Friday, 29 July 2016

St Richard of Chichester (RC), Chichester

It is easy to dismiss St Richard of Chichester Catholic church as trendy modernist building designed to put a roof over as many people as cheaply as possible.
It is true that the architects, Tomei and Maxwell, used industrial components such as concrete beams called portals to create a spacious nave and transepts at low cost. And it is also true that the elements of the design (exposed brick, canopies held up with spindly rods like scaffolding poles and a bell tower that looks like a fire station) were very fashionable in 1958 when the church was built.
But the materials are honest and the composition is attractive. And when you enter the church you discover a truly moving and internationally important work of art - the stained glass that fills the space with rich blues and reds.
It was created by French artist Gabriel Loire, the leading stained glass designer of the 20th century, who was based in Chichester's twin city of Chartres. It is the largest collection of his work in Britain.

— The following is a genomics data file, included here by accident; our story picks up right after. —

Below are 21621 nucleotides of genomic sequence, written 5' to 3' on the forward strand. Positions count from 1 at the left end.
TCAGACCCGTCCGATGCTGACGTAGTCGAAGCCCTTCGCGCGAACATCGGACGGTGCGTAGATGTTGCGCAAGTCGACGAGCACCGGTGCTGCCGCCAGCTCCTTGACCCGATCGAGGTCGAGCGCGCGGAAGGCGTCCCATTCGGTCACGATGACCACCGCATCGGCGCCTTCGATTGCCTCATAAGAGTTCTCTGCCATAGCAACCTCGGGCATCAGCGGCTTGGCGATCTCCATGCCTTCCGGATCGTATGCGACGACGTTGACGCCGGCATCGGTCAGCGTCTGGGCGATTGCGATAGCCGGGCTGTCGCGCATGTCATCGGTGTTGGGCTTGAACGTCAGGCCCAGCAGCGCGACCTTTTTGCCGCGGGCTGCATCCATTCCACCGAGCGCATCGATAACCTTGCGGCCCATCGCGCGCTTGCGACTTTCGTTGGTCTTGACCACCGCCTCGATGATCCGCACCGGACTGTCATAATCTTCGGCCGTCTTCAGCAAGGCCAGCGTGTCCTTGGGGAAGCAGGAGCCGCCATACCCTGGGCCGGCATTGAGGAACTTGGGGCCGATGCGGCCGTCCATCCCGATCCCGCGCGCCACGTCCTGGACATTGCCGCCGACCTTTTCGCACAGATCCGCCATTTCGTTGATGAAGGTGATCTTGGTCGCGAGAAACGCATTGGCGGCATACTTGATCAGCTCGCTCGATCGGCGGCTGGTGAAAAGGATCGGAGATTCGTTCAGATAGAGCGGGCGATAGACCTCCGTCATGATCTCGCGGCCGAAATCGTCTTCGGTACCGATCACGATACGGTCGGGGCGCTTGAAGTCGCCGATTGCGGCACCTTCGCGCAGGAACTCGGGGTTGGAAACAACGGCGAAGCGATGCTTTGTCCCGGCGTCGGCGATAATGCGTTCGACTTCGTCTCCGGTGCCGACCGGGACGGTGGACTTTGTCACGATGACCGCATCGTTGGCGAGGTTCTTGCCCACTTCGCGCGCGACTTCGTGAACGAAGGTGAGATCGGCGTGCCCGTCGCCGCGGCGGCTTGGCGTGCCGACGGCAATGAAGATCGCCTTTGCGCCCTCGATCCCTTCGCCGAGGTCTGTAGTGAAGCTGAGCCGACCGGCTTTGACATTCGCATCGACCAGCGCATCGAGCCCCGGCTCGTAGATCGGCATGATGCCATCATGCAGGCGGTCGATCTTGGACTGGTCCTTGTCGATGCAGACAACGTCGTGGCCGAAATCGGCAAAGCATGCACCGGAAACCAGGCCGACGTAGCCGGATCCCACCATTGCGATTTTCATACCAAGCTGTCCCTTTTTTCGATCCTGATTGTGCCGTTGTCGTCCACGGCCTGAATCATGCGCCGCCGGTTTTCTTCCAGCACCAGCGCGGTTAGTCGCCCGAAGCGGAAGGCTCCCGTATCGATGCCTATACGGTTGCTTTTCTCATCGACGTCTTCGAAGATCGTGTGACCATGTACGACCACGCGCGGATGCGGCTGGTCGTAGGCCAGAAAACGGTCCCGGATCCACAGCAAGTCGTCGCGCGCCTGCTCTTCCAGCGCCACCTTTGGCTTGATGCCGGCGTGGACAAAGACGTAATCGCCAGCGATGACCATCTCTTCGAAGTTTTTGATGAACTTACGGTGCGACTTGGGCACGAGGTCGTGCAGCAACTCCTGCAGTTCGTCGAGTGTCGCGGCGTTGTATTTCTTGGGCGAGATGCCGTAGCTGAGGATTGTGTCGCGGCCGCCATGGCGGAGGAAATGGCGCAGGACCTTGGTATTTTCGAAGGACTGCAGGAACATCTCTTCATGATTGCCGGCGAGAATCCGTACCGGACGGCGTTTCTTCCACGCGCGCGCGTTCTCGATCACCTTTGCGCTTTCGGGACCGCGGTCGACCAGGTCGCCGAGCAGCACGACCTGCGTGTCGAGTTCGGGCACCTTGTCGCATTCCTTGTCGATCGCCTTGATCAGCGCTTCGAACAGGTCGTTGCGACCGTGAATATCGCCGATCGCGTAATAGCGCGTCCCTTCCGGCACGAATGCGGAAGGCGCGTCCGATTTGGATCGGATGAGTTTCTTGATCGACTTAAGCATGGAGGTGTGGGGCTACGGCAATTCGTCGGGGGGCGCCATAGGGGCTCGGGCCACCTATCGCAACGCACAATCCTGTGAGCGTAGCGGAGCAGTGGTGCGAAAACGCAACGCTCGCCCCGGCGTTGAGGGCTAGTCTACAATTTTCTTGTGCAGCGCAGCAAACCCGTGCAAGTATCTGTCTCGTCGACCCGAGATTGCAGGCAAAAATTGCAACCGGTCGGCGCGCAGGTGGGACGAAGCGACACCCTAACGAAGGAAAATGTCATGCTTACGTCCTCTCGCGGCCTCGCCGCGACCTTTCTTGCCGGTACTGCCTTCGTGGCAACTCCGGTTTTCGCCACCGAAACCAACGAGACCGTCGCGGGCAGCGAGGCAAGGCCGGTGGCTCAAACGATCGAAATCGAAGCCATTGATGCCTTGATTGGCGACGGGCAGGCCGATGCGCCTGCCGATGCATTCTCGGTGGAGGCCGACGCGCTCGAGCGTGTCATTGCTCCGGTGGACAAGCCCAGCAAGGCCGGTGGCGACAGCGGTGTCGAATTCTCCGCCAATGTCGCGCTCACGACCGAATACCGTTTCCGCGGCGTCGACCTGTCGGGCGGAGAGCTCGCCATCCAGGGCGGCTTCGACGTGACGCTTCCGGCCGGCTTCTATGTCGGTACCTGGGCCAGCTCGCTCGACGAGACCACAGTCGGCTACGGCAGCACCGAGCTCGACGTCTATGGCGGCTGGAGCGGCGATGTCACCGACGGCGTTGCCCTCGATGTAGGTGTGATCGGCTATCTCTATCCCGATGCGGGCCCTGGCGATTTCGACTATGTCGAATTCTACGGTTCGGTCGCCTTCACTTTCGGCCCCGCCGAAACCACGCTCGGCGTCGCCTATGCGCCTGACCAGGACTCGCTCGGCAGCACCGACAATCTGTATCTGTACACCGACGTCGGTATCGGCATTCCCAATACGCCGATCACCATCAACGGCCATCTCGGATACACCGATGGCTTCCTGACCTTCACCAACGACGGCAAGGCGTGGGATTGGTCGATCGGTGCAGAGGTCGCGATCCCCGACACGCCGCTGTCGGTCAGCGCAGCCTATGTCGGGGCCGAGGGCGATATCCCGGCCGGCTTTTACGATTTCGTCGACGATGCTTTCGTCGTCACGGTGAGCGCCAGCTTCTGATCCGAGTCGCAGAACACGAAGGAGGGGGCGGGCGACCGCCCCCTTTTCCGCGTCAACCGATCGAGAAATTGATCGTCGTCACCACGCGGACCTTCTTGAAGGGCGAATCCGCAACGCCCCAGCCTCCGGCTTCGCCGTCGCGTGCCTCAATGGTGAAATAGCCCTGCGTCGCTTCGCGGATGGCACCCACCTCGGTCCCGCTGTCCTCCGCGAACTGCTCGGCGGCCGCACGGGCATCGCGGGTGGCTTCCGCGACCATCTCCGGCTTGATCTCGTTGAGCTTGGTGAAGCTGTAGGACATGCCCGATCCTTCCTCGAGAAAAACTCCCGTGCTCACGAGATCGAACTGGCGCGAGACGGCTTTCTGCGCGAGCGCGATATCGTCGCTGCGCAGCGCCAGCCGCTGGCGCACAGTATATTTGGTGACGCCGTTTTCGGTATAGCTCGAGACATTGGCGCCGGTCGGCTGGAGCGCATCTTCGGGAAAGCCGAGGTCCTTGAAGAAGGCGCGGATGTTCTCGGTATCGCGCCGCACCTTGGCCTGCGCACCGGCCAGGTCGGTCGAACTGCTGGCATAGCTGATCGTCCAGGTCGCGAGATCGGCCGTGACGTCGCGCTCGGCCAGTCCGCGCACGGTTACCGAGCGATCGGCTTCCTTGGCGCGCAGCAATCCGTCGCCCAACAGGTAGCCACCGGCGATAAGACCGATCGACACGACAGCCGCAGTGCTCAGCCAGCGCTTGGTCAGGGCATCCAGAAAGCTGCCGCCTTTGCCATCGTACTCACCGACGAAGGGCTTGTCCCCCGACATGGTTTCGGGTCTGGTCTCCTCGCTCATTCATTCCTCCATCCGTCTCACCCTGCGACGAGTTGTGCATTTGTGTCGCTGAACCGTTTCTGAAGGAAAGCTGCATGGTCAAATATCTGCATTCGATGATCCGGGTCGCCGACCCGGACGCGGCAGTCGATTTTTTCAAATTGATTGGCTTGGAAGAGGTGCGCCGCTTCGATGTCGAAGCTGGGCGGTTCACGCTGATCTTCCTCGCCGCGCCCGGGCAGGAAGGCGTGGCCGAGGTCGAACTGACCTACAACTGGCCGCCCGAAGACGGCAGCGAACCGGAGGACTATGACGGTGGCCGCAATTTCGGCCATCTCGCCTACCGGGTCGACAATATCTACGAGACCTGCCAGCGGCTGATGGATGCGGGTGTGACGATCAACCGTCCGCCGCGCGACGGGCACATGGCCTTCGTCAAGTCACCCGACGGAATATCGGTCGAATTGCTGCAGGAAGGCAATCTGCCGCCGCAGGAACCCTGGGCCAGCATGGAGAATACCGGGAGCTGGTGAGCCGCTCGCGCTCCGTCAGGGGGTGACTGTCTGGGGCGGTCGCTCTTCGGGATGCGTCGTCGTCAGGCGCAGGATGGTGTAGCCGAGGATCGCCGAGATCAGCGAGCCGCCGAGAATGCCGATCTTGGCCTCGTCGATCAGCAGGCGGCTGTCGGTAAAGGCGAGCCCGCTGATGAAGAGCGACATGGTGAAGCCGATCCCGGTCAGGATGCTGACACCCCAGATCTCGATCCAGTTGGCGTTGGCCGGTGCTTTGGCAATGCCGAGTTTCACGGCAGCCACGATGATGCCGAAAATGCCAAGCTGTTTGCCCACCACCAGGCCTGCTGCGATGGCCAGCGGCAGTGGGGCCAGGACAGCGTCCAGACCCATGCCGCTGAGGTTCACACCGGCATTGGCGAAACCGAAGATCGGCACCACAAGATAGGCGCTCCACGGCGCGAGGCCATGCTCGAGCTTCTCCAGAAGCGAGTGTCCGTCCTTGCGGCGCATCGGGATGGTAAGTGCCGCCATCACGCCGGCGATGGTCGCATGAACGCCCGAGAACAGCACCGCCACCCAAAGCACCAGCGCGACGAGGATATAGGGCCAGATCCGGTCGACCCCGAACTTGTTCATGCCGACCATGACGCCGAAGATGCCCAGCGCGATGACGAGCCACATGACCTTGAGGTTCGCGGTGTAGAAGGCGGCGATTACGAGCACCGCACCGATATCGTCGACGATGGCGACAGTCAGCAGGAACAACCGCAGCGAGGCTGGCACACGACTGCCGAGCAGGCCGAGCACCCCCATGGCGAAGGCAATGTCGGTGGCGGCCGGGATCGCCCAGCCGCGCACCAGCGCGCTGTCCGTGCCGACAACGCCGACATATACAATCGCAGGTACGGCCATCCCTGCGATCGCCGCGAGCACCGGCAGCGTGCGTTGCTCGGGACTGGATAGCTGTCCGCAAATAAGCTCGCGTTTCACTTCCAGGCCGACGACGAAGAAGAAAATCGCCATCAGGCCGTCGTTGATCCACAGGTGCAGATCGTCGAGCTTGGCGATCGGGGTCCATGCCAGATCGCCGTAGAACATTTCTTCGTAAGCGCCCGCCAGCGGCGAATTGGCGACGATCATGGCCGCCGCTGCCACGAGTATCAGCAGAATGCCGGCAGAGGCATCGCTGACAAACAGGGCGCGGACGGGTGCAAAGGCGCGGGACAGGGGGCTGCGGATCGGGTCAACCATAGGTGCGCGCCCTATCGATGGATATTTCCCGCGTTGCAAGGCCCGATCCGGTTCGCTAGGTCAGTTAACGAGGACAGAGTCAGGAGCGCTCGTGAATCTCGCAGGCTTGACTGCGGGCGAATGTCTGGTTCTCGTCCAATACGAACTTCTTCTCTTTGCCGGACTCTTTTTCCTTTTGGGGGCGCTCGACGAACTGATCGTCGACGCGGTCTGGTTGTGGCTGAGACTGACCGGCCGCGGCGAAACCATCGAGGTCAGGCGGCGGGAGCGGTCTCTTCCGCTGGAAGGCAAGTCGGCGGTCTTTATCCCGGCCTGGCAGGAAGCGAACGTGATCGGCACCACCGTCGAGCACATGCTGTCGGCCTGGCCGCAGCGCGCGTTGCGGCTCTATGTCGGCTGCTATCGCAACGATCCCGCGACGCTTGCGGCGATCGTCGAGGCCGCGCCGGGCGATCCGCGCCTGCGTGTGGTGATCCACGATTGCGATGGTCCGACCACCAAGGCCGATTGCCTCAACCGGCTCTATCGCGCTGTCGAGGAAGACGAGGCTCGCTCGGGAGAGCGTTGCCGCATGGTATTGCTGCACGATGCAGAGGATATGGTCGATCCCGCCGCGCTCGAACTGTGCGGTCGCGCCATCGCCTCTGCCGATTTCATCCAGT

Loire specialised in a technique called dalle de verre or 'slab glass' which is about an inch thick for deeper tones than regular stained glass. The pieces are shaped by cracking or sawing, and the edges are often chipped or bevelled to increase refraction and reflection effects. The window is held together by concrete or resin rather than lead.
The windows depict subjects such as Our Lady Queen of Heaven, the life of St Richard and many others.
They are not the only work of art in the church, however.
The characteristic painted altarpiece depicting the crucifixion and the stations of the cross are by local artist David O'Connell, a graphic designer who attended the church for many years.
And the fine bronze crucifix at the west end is by the Catholic sculptors Philip Lindsey Clark and his son Michael. Philip had fought in the First World War, gaining the DSO, and had created many war memorials and religious works subsequently. He eventually became a monk.